Here at the Campus Times, we strive to have as many perspectives included within our articles and among our staff. CT has recently achieved many technological advancements, including an animal translator. We like to keep these things under wraps so that’s why you’re only hearing about it now. Don’t worry about the fact that some of us glow green occasionally, that’s for another, completely unrelated project. 

Johnny (his English name) is a chipmunk, and our new inside reporter. We hid our animal translator underneath a sweater, and sent him out to investigate what animals get up to when humans aren’t around. Here’s what we were able to piece together from Johnny’s notes and the audio feedback:

In the early hours of the morning with the cover of darkness and the moon high in the sky, a community of animals met at the stoop of a groundhog hole on the hill beside Jackson Court. Here they could meet in private without us trying to shove microphones and cameras in their faces… Yes, I can see where we went wrong with that.

Rabbits, squirrels, chipmunks, opossums, raccoons, foxes, skunks, and deer alike gathered round, waiting for their groundhog professors to emerge. Basically, presenting a paradise for anyone who follows the uofr_animals page on Instagram. Maybe we could hope to see the newly discovered Blondeboi as a guest lecturer.

What sounded like a small opossum, later discovered to be named Magdalen, addressed Johnny in her squeaky voice.

“Hey Johnny! Have they started yet? I was afraid I was gonna be late. I got held up at an impromptu photoshoot. Humans get really interested when they find me in a trashcan…not sure why… What are you wearing? Is that a sweater? You know, camouflage sweaters aren’t in right now.”

Apparently, CT’s nonexistent costume department needed to step up its game.

Before Johnny could reply, seven groundhogs shuffled out from the hole and formed a straight line. We have named them accordingly with their local haunts.

Professor Danforth can usually be seen peeking out from the hole underneath the dining hall Professor Eastman usually surveys the quad that shares her name. Professors Wilde, Anderson, and O’Brien all reside on Jackson Court Hill, chasing each other around and interrupting humans’ recreational fun and canoodling. Professor Sage is the youngest, and spends her days contemplating nature’s beauty behind the art center.

Of course, as we know, there are many more groundhogs on campus, but these are the most frequent professors doling out knowledge to the animal community. Professor Danforth stepped forward and addressed the group:

“Welcome back everyone.”

Professor Eastman retreated into a hole and came back out dragging a lofty piece of cloth behind her. She pinched the edge of the cloth and extended it in front of her.

“Can anyone tell me what this is?”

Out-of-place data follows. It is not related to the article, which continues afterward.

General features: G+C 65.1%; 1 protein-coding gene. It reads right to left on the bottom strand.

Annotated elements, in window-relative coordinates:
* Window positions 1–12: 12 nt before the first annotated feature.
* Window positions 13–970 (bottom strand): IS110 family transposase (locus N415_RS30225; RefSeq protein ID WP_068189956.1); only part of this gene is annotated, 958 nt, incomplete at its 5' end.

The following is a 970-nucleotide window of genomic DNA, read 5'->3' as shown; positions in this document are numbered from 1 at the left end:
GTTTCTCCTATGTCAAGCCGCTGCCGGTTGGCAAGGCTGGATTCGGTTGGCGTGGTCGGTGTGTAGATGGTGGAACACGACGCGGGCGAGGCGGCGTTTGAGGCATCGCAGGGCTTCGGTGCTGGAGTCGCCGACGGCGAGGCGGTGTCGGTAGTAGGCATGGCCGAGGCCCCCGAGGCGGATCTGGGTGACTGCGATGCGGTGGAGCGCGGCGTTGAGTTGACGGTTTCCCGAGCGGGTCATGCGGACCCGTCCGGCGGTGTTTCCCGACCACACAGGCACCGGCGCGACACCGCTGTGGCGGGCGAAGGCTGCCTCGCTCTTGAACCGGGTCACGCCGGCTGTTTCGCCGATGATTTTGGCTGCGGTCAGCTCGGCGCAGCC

“I’ve seen the humans around campus wearing those,” Magdalen said. “So many different colors and shapes. Some wearing it above the nose, some below the nose. I think it’s a new fashion trend.”

“We believe it’s called [a mask].”

“What’s it for?”

“We’re not completely sure,” Professor Eastman said. “The rest of the professors and I have surveyed the signs around campus. It seems as though humans are now required to wear the [masks] at all times and stay away from each other.”

“I believe it’s pronounced [masqué]. It’s French, you know. Must be all the rave if so many people are wearing them,” Magdalen said.

“Or maybe air pollution finally caught up with them…” someone else said.

“Oh I know!” Johnny said.

Oh no… he’s going off the cuff. We did not approve this.

“Their immune systems have weakened, leaving them completely vulnerable. Meaning it’s finally time for ANIMAL DOMINATION!”

Only the sound of crickets could be heard until Professor Eastman said, “No, Johnny… just no.”

(Editor’s note: We are looking for a new inside reporter. Johnny seems a little unhinged. Let us know if you’re interested.)

“From what we were able to deduce,” Professor Eastman said. “We think there is a disease on the loose.”

Chaos broke out amongst the animals.

“That’s the first I’m hearing of this—”

“Which one of you busters started it?”

“Is it the plague?”

“I don’t have no fleas! I’m good—”

“Chester, I thought you didn’t have rabies anymore!”

“My mange is all cleared up, I swear!”

“QUIET,” Professor Eastman said. “We need to figure out what’s going on […] and this is an excellent way to start class assignments. Professor Danforth, I’ll hand it back to you.”

“Thank you,” Professor Danforth said. “In this class we already study humans as a way to better our community. This is just another opportunity, think of that way. Try to be brave.”

“I’m ready to take on anything, Professor!” Magdalen said.

“Good,” Professor Danforth said. “Because you’ll have to be. We have divided you into task forces to assess the situation on campus and learn as much about what these masks mean as possible. I believe in all of you.”

“Humans are messy, irresponsible creatures,” Professor Eastman added. “They cause a lot of problems and have a hard time solving them. This says a lot about whoever’s leading them… But we must not let this affect us. We must be better.”

The animals cheered and rallied together. Assignments were doled out and the class ended with a promise for another one the following week.

Seems as though we think more of the animal community than they do of us, but I guess we’re just not as cute. What a shock they’re in for when they discover COVID-19 and learn how stupid and irresponsible humans are being. They were right on track with that. Just a reminder, we would like coverage of the next class of this “groundboi night school.” We had to let Johnny go, so any animals out there, please don’t be shy! We’d love for you to be a part of CT and share your story.

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